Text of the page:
Twitter refutes Musk’s fraud claim in the fake account dispute

Twitter accused Elon Musk in a lawsuit of abandoning his planned takeover of the company because stock market turmoil made it more difficult for him to deal. But responding to a legal filing, Mr. Musk says it was Twitter that torpedoed the $ 44 billion acquisition.

Mr. Musk claims that Twitter hid the real number of unauthentic accounts on its platform, accusing the company of fraud. Such accounts made up at least 10% of Twitter’s daily active users who see advertisements, Musk’s legal team said, reiterating concerns expressed shortly after the agreement was signed in April. Twitter said the figure is less than 5%.

Twitter also hid the number of its users seeing advertisements, Musk’s lawyers said in the filing, which was made public Thursday. During the first quarter of the year, 65 million of the company’s 229 million daily active users saw no ads, according to the filing.

Twitter claimed that Mr. Musk was trying to “distort the data he received from Twitter to sponsor wild conclusions” and that his figures were accurate.

Using Botometer, a tool designed by Indiana University to measure inauthentic accounts, Musk analysts found more inauthentic accounts than Twitter revealed, according to the filing. Their analysis was preliminary and will be expanded, the filing says.

The misrepresentations hid weaknesses in Twitter’s business model and led Musk to agree to buy Twitter at “an inflated price,” the Tesla executive’s lawyers said.

“Twitter was miscounting the number of fake and spam accounts on its platform, as part of its scheme to mislead investors about the company’s prospects,” Musk’s lawyers wrote. “The Twitter revelations slowly unfolded, with Twitter frantically closing the gates to information in a desperate attempt to prevent Musk’s parties from uncovering his fraud.”

The filing, unveiled last Friday but kept confidential until Thursday, was Mr. Musk’s first broad response to what should be a lengthy legal battle between the social media company and one of the richest people in the world. A trial is scheduled for October.

“His claims are factually inaccurate, legally insufficient and commercially irrelevant,” said Bret Taylor, chairman of Twitter’s board of directors on Thursday. The company also responded to Mr. Musk’s claims in a legal filing.

The Botometer tool is unreliable, Twitter said in its filing. The company noted that the tool used different standards than internal Twitter calculations and had once believed that Musk’s Twitter account was “very likely to be a bot.”

Mr. Musk began buying Twitter stock earlier this year and became the company’s largest shareholder by April. He turned down Twitter’s offer to join his advice, instead launching a quick and aggressive takeover attempt. But once Twitter accepted the acquisition, Mr. Musk began to express doubts. In July, he indicated that he no longer wanted to buy the company.

Twitter is suing Mr. Musk in Delaware Chancery Court in an attempt to force the acquisition. Twitter said it lost interest in the deal as the market slumped and shares in Twitter and electric car maker Tesla, which is Musk’s main source of wealth, fell.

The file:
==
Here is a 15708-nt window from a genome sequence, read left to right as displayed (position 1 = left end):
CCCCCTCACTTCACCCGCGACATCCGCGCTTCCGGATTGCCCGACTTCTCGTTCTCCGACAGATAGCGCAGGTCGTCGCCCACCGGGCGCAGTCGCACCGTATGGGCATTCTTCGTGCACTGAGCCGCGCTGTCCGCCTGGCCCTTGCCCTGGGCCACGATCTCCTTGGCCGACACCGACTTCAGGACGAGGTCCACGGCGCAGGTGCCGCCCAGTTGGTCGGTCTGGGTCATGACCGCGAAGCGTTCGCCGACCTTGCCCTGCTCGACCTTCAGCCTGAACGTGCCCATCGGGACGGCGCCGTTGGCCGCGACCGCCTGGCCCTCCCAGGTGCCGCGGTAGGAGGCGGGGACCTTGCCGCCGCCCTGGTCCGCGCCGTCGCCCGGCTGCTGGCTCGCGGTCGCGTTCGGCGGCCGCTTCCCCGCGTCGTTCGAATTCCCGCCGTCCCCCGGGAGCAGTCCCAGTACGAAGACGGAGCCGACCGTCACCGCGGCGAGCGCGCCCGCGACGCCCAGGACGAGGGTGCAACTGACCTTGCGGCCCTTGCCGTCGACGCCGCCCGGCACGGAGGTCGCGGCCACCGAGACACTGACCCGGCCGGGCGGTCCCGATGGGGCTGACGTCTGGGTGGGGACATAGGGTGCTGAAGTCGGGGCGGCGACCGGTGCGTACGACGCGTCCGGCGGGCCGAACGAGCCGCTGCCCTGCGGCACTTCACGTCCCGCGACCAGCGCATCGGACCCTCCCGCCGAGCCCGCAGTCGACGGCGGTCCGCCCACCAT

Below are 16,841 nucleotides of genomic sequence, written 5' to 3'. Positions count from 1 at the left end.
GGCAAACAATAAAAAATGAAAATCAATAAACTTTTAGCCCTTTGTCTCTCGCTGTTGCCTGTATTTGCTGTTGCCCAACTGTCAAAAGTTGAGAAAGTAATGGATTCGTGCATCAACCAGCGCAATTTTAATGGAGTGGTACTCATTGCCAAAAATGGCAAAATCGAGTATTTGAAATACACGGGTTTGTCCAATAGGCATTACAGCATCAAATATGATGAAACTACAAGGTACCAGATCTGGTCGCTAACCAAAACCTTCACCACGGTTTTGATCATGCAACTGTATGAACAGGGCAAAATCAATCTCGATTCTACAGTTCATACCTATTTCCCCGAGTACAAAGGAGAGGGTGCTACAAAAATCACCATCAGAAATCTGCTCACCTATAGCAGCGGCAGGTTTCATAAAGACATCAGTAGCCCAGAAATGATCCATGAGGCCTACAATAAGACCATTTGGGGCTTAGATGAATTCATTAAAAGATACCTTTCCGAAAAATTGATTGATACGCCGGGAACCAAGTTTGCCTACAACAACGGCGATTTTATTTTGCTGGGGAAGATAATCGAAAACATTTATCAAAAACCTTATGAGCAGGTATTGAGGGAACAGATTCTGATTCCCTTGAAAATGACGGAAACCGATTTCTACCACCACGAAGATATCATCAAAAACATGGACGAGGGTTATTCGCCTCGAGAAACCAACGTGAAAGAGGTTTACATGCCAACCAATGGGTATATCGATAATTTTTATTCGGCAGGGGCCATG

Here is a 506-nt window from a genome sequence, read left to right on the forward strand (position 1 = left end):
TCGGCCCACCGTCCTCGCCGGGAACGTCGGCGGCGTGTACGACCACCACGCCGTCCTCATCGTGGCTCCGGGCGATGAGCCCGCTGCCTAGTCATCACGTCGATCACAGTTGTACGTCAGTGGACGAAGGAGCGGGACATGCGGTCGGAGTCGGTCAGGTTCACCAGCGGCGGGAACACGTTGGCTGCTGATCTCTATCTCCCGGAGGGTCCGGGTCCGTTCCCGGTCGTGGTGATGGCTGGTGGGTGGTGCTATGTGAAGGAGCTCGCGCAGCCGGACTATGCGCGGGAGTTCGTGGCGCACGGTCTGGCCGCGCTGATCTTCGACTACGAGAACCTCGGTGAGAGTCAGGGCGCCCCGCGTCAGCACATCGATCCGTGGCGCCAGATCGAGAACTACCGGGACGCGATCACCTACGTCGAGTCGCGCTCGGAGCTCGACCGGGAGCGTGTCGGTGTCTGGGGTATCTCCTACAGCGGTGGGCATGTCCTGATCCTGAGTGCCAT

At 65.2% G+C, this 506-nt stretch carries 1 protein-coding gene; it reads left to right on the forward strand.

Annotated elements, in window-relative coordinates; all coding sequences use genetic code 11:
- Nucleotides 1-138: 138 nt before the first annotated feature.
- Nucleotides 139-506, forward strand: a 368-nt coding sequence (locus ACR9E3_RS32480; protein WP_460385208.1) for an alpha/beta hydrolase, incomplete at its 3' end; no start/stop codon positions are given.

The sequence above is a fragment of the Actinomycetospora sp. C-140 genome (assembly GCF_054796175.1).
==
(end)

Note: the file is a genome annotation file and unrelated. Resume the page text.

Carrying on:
“Musk is refusing to honor his obligations to Twitter and its shareholders because the deal he signed no longer serves his personal interests,” Twitter said in its lawsuit.

In recent days, the company has sued Mr. Musk’s banks, financial partners, and associates, asking for communications on the deal that could shed some light on why Mr. Musk decided to leave.

The deal includes a “specific performance” clause that allows Twitter to sue to force the deal as long as the debt the billionaire has accumulated from the acquisition is outstanding. But Mr. Musk could pay a $ 1 billion fee to get out of the deal if his funding fails.

Mr. Musk claimed that Twitter is flooded with fake accounts and that the company misled him about the real number of imposters on its platform. Fake accounts are used to spam or manipulate Twitter’s service by falsely amplifying trends and are often automated rather than run by real people.

Twitter earns most of its revenue from advertising. But Mr. Musk said advertisers wouldn’t reach their desired customers if Twitter was flooded with fake accounts. His lawyers said inaccuracies in Twitter user metrics represented a material negative effect on the business, allowing him to abandon the acquisition.

Twitter said in a message to employees that was seen by the New York Times that it chose not to obscure any of Musk’s claims because he was confident in his metrics. “We offer our clients a highly sophisticated set of tools and features to run and measure the effectiveness of their campaigns on our platform, with a foundation of transparency,” said Sean Edgett, Twitter’s legal advisor.

On Thursday, Mr. Musk continued to consider how Twitter might change. “I understand the product pretty well, so I think I have a good idea of ​​where to direct Twitter’s engineering team to make it radically better,” he said at a Tesla shareholder meeting.

Mike Isacco Other Jack Ewing contributed to the report.